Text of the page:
Advert criticism a reminder of risks

There has been a mixed reaction to a new advert from the Irish Cancer Society.

The advert’s “I want to get cancer” line has been called a “disgrace” by a commentator in the Irish Times, who questioned its impact on those being treated for cancer or recently bereaved.

But others have supported it, with a cancer researcher dismissing the criticism as “pedantic and perplexing“.

For its part, the Irish Cancer Charity has defended its “hard-hitting and impactful campaign“.

It’s not the only advert to generate controversy over the last couple of weeks: a Montana anti-drugs campaign has made headlines after depicting Elsa from Frozen as an addict.

This kind of controversy is nothing new, and we in the UK are no strangers to provocative charity adverts. Pancreatic Cancer Action’s 2014 “I wish I had” campaign sparked huge debate, while, looking further back, many found the the Barnardo’s Giving Children Back Their Future campaign upsetting.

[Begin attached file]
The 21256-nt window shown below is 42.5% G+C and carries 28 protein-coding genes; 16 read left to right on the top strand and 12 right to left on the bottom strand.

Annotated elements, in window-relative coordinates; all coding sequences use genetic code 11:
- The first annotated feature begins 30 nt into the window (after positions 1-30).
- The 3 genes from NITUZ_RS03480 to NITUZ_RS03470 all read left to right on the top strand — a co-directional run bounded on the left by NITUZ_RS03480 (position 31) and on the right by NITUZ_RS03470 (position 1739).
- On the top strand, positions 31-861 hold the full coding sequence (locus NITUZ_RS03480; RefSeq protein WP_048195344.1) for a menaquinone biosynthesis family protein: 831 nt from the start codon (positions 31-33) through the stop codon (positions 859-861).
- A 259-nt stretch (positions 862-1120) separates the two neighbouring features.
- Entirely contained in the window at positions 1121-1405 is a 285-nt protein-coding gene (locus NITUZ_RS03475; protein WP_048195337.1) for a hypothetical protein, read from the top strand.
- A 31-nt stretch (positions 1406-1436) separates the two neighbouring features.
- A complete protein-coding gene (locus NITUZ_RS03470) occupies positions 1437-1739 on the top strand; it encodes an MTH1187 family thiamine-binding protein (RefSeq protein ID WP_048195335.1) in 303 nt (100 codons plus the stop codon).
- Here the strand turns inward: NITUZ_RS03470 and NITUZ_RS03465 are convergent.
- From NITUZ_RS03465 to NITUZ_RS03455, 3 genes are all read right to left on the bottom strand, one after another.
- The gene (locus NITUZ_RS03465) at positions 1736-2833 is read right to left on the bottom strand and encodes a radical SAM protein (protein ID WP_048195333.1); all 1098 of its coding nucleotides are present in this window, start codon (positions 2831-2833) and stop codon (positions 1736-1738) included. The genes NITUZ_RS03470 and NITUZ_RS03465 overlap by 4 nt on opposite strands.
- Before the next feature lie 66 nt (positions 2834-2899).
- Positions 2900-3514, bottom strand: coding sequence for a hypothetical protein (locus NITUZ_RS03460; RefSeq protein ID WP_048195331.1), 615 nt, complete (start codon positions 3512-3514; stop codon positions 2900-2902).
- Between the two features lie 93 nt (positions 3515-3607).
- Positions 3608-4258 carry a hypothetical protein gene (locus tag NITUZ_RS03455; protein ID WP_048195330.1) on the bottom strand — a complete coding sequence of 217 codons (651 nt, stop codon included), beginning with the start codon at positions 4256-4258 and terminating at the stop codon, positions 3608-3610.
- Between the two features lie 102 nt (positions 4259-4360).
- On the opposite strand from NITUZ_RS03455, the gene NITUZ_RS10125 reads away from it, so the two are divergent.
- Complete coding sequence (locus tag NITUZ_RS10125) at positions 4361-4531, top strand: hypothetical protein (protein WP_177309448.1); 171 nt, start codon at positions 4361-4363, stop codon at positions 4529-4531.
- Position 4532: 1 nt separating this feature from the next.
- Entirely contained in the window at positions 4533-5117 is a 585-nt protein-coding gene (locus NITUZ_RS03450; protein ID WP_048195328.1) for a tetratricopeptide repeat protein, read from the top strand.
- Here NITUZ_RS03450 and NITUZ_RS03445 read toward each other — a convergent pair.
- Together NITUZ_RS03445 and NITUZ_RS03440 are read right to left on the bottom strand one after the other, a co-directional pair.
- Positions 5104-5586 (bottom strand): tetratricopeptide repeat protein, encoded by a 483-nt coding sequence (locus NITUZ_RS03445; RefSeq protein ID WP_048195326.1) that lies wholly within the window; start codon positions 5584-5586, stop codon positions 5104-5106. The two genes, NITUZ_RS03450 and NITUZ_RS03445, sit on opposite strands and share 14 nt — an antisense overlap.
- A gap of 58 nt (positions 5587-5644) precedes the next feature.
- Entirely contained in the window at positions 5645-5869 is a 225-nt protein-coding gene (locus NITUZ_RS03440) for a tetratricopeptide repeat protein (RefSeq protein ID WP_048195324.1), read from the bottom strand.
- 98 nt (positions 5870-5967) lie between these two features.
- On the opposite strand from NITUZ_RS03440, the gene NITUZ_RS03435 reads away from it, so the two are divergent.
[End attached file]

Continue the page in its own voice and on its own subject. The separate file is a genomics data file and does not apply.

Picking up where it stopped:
The Irish Cancer Society advert is another reminder that provocative, shocking adverts can be effective at generating publicity (often worth many times more than the media spend) and ensuring your messages are remembered.

But charities have to balance that with the knoweldge that some people are likely to be upset or offended by them. And while no one wants to produce bland advertising, if you get the balance wrong then you run the risk of doing more harm than good.

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